15. Can’t wait until the new season of “Girls”. Fat, bucktoothed, tattooed and self-absorbed: that’s the way I like my women.

  16. 1 mm + to live with a bunch of hipsters, wannabes and fat OCD chicks. It is the end of days.

  17. Ragnar says:

    “Girls” is gross. I saw it for 10 minutes. Some ugly chick got rear ended by some jerk. Then there was some boring chick talk. They should all just exterminate themselves if they cannot find something more useful to do and that would make it more interesting.

  18. ragnar (17)-

    Funny how one of the running memes of the show is un- and under-employment.

  19. chicagofinance says:

    I need to move some furniture from New Providence to Colts Neck on Monday, are there any opinions on the way to go? At this point, I am going to choose U-Haul for a truck, and the best deal seems to be a one-way from Scotch Plains and drop off in Old Bridge (they throw in $30). Take insurance for $15 and buy some supplies…..I think I walk away spending about $120 plus refill the gas and maybe get nicked slightly on mileage…..is this a good way to go? I tried Penske and Budget, but the price does not even come close…..any bad experiences?

  20. Ccb223 says:

    Scrapple,

    “Meth crazed gang bearing knives and torches” … when was the last time you went to Brooklyn? More like artsy hipster who works for ad agency chewing your ear off about how wall st is evil. You gotta get out of the boon docks man…time to try venturing outside of wawa.

  21. ccb (20)-

    Dolt, I’m talking post-apocalypse. At that point, the meth-crazed gangs will have killed and eaten all the hipsters.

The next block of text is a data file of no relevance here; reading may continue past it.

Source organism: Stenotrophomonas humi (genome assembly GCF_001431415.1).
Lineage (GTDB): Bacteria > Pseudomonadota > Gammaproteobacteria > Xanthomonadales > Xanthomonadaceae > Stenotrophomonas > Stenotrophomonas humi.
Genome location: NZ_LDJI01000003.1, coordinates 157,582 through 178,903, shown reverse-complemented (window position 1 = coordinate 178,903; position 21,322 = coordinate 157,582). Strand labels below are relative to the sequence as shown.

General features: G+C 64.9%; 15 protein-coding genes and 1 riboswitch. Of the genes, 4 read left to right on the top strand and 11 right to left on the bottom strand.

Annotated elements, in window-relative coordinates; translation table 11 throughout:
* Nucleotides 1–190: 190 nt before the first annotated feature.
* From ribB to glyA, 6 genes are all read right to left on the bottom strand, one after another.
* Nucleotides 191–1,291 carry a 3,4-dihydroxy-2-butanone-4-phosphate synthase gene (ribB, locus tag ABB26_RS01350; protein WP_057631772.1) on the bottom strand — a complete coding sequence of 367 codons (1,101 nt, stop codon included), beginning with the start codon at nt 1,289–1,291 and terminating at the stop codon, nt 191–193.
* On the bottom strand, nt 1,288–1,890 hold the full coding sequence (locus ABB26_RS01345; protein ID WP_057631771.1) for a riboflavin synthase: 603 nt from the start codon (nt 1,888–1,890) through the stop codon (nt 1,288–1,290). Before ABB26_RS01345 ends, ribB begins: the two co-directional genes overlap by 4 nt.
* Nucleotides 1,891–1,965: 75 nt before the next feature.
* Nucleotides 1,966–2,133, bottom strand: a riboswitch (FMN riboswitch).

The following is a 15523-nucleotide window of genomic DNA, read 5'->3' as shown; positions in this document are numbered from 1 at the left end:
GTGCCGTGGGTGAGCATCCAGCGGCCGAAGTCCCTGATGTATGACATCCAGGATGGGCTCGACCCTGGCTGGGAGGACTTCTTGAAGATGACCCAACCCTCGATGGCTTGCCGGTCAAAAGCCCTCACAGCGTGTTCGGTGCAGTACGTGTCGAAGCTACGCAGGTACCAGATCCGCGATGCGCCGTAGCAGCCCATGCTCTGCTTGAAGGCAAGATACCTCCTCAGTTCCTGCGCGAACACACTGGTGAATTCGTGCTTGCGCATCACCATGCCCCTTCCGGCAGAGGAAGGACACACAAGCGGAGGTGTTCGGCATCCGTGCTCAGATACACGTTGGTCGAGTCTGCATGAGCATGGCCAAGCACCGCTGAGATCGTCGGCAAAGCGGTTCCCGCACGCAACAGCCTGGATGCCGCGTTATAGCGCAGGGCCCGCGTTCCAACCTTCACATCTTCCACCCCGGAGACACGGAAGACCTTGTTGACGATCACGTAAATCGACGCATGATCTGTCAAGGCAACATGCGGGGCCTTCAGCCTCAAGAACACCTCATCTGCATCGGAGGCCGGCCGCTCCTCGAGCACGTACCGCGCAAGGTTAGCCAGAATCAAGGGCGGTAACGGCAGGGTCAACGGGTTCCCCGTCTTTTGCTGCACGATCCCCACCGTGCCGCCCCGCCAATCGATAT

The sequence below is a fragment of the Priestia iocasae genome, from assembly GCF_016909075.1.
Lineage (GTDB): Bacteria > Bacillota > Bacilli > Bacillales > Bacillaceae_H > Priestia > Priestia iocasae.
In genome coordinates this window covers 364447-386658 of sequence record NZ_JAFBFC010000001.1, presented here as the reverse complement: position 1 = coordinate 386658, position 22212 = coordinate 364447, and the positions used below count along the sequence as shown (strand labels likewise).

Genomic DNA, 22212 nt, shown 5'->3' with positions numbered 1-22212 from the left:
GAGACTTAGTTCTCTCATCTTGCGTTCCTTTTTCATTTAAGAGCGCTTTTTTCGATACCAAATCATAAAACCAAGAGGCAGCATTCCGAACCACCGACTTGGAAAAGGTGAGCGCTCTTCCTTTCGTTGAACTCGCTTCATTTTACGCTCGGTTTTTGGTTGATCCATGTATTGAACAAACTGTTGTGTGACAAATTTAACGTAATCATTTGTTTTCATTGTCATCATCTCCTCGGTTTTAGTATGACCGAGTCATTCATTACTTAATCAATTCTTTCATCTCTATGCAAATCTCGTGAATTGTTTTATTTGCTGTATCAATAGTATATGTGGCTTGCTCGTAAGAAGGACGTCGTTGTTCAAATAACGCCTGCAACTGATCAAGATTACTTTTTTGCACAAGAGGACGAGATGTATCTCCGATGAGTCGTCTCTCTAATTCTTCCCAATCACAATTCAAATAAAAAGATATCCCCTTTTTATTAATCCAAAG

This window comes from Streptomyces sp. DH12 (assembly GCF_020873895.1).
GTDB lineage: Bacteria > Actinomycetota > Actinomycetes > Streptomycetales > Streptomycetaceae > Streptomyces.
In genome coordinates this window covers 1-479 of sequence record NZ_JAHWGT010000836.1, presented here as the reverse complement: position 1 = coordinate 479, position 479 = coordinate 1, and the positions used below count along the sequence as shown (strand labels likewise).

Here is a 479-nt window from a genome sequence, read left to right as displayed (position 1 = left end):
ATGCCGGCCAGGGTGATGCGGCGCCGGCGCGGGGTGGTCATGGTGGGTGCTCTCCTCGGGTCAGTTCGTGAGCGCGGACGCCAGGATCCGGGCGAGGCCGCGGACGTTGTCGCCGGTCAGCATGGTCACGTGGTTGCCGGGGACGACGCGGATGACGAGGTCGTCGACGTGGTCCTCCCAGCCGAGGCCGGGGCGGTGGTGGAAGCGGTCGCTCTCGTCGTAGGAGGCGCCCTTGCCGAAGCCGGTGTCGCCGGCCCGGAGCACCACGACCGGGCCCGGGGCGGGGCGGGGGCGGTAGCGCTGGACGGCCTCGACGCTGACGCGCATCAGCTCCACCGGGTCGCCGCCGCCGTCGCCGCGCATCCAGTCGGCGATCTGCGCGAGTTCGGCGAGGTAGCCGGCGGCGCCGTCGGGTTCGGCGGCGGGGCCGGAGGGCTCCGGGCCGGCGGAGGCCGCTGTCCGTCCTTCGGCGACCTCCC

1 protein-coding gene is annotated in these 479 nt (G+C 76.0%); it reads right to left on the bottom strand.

22. Grim says:

    You can eat all the hipsters you want, they are probably pretty stringy.

    Me? I’ll be chowing on the bbq at fette sau (or mabel’s).

  23. This ain’t no Mudd Club, no CBGB…

  24. AG says:

    Its all turning to sh_t. Its only a matter of time.

    Hope you have some warm gloves. The trash can fires are only good for so long.

  25. AG says:

    Go ahead. Pay off your mortgage sucker. When you are paying 50% more for your big mac and fries your mortgage will look like a bargain.

  26. Anon E. Moose says:

    ChiFi [2];

    Booya. +1

  27. Anon E. Moose says:

    ChiFi [19];

    You have a hitch on whatever you drive? I picked up a room full of kids furniture from family in VA a few years ago — the cost of a 1-way box truck + gas was well more than the cost of buying/installing a Class I trailer hitch and renting a 5 x 8 for the furniture on my crossover — and I keep the hitch at the end of the deal. Since then the hitch has come in handy a couple of times, and is available to accept a bike rack, etc.

    Most cars I saw running around Germany a few years ago were small and had light duty trailer hitches on them. They were build (body & engine) for economy, and the back seat/trunk was an either/or, not both. If you needed to take passengers AND bags, you just hitched up something that looked like a motorcycle trailer.

  28. Statler Waldorf says:

    Verbal agreement? Why is doc surprised? If the paper isn’t signed, the deal isn’t done.

  29. grim says:

    Lots of deals get scuttled with signed papers, in attorney review, by better offers coming in after the first papers are signed, in NJ anyway, I don’t know what the NY rules are.

    The NJ BAR thought they’d won a big step towards protecting consumers (or protecting their business) when the decision was made to require the 3 day attorney review period (really more like 5-7 day attorney review period). In reality, the decision opened up the door to allowing agents to shop offers long after the ink has dried. Even worse, most agents don’t even need to shop those offers, since once the MLS status goes into A* (Pending Attorney Review) – new buyers come out of the woodwork with new offers.